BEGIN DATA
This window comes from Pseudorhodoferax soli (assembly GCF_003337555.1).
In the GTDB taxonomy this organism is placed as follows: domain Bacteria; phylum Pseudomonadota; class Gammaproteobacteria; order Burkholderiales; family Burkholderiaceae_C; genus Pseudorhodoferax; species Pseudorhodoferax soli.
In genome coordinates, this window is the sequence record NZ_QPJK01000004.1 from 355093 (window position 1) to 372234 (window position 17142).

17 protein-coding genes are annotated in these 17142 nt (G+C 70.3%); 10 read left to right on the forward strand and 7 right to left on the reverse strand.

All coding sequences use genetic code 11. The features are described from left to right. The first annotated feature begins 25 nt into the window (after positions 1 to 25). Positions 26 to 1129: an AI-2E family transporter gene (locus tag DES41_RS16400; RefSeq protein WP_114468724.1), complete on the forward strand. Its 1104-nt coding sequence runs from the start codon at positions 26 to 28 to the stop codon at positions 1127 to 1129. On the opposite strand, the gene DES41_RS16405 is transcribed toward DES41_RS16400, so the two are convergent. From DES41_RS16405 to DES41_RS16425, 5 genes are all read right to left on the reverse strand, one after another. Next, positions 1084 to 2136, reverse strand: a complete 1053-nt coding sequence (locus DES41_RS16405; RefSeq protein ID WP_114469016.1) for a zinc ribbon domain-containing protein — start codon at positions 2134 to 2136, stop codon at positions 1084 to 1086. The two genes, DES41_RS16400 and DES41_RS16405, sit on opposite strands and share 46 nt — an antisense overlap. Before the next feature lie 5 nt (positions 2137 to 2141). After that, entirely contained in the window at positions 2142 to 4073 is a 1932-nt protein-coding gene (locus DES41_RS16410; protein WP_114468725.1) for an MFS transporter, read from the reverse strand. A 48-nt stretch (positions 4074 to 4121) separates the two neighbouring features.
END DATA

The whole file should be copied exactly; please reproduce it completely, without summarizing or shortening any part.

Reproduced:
This window comes from Pseudorhodoferax soli (assembly GCF_003337555.1).
In the GTDB taxonomy this organism is placed as follows: domain Bacteria; phylum Pseudomonadota; class Gammaproteobacteria; order Burkholderiales; family Burkholderiaceae_C; genus Pseudorhodoferax; species Pseudorhodoferax soli.
In genome coordinates, this window is the sequence record NZ_QPJK01000004.1 from 355093 (window position 1) to 372234 (window position 17142).

17 protein-coding genes are annotated in these 17142 nt (G+C 70.3%); 10 read left to right on the forward strand and 7 right to left on the reverse strand.

All coding sequences use genetic code 11. The features are described from left to right. The first annotated feature begins 25 nt into the window (after positions 1 to 25). Positions 26 to 1129: an AI-2E family transporter gene (locus tag DES41_RS16400; RefSeq protein WP_114468724.1), complete on the forward strand. Its 1104-nt coding sequence runs from the start codon at positions 26 to 28 to the stop codon at positions 1127 to 1129. On the opposite strand, the gene DES41_RS16405 is transcribed toward DES41_RS16400, so the two are convergent. From DES41_RS16405 to DES41_RS16425, 5 genes are all read right to left on the reverse strand, one after another. Next, positions 1084 to 2136, reverse strand: a complete 1053-nt coding sequence (locus DES41_RS16405; RefSeq protein ID WP_114469016.1) for a zinc ribbon domain-containing protein — start codon at positions 2134 to 2136, stop codon at positions 1084 to 1086. The two genes, DES41_RS16400 and DES41_RS16405, sit on opposite strands and share 46 nt — an antisense overlap. Before the next feature lie 5 nt (positions 2137 to 2141). After that, entirely contained in the window at positions 2142 to 4073 is a 1932-nt protein-coding gene (locus DES41_RS16410; protein WP_114468725.1) for an MFS transporter, read from the reverse strand. A 48-nt stretch (positions 4074 to 4121) separates the two neighbouring features.